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Editorial: Private UMass Club, aided with public money

Like many businesses, the 7-year-old University of Massachusetts Club in Boston couldn’t pay its way when it launched in 2005. But on the day a UMass spokeswoman announced plans for this tony club in the city’s financial district, the public was told not to worry. The private club would be self-supporting through membership fees and revenue from events.

It didn’t work out that way. As reporter Kristin Palpini explained in a story Oct. 20, the club has run at a loss for years and some source — we’re not yet clear which — has covered at least $3,997,000 in expenses that were paid through the UMass Building Authority. A spokesman for the UMass president’s office said no state or tuition dollars were used to cover the deficit in the club’s operations. But he declined to produce documents detailing how the nearly $4 million gap was covered.

As of Friday, an Oct. 12 Gazette request for financial records, filed with the president’s office under the state’s public records law, has gone unfulfilled.

We believe the public was misled about the club’s future financing. It might not have been willful, but the assurance offered by former UMass spokeswoman Jennifer Desai, and reported at the time by the Gazette as well as the Associated Press and Boston Globe, was misguided.

That comment may have been designed to mollify people asking why educational resources should be spent on a fancy club a long way from the flagship campus.

Now, we’re told by Robert Connolly, the spokesman for the president’s office, that the club, with a new membership director, will break even this year and run a surplus in 2013. The club operated for three years before the financial downturn began in 2008 and counts about 1,000 members — or two-thirds of its initial recruitment goal of 1,500.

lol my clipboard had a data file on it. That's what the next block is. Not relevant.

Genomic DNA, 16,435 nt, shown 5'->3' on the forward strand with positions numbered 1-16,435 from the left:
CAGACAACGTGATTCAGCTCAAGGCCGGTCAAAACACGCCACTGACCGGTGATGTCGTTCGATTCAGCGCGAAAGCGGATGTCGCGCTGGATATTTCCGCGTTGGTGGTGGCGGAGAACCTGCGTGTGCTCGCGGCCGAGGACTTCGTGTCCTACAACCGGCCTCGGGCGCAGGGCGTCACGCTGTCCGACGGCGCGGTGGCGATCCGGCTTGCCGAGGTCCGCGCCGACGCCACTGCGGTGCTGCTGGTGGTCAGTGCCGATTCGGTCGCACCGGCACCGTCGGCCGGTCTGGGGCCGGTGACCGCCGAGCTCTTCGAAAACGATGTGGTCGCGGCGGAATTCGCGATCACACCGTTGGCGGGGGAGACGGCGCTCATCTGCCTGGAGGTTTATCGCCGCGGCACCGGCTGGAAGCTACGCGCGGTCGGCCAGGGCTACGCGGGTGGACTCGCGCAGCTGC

We have no reason to doubt Connolly’s prediction that the club’s losing record can be turned around. But for now it’s only a promise, and the lack of specifics on how this played out does not inspire public confidence.

The club provides — for a fee — a place for Boston-area alumni to gather. Building community and raising the university’s profile in the state capital has value, particularly in a state with dozens of colleges with more visibility around Boston. Since the club opened, though, UMass grads in the eastern part of the state have a new rallying point: Gillette Stadium, where the football team is playing home games. That may or may not affect the club’s ability to sign up members.

If graduates are willing to pay the club’s fees and thereby keep it afloat, so be it. Joining costs from $200 to $700 for an initiation fee, with monthly dues of $33 to $110.

There is no reason to stick people who’ve never visited the top floor of 225 Franklin St. with the bill.

As state Sen. Stanley Rosenberg noted, after being briefed by the Gazette on the club’s condition, this project shifted its financial status. “It’s a question of credibility and keeping one’s word,” he said. “This is a commitment they made and, obviously, didn’t follow.”

Connolly insists that the club’s performance is in sync with its original plan. If so, we didn’t hear a spokeswoman make clear in 2004 that if recruitment lags, and UMass is required to cover a shortfall under its 10-year contract with private manager ClubCorp USA, it would need a bailout.

That would not have settled the feathers of those who think the university’s top spending priority should be education.

UMass President Robert Caret, who was hired after the club opened, is reportedly willing to talk about using club revenues to repay money that the building authority laid out to keep the club going. Caret told Rosenberg he would bring that question to the university trustees.

That sounds like another promise worth watching.

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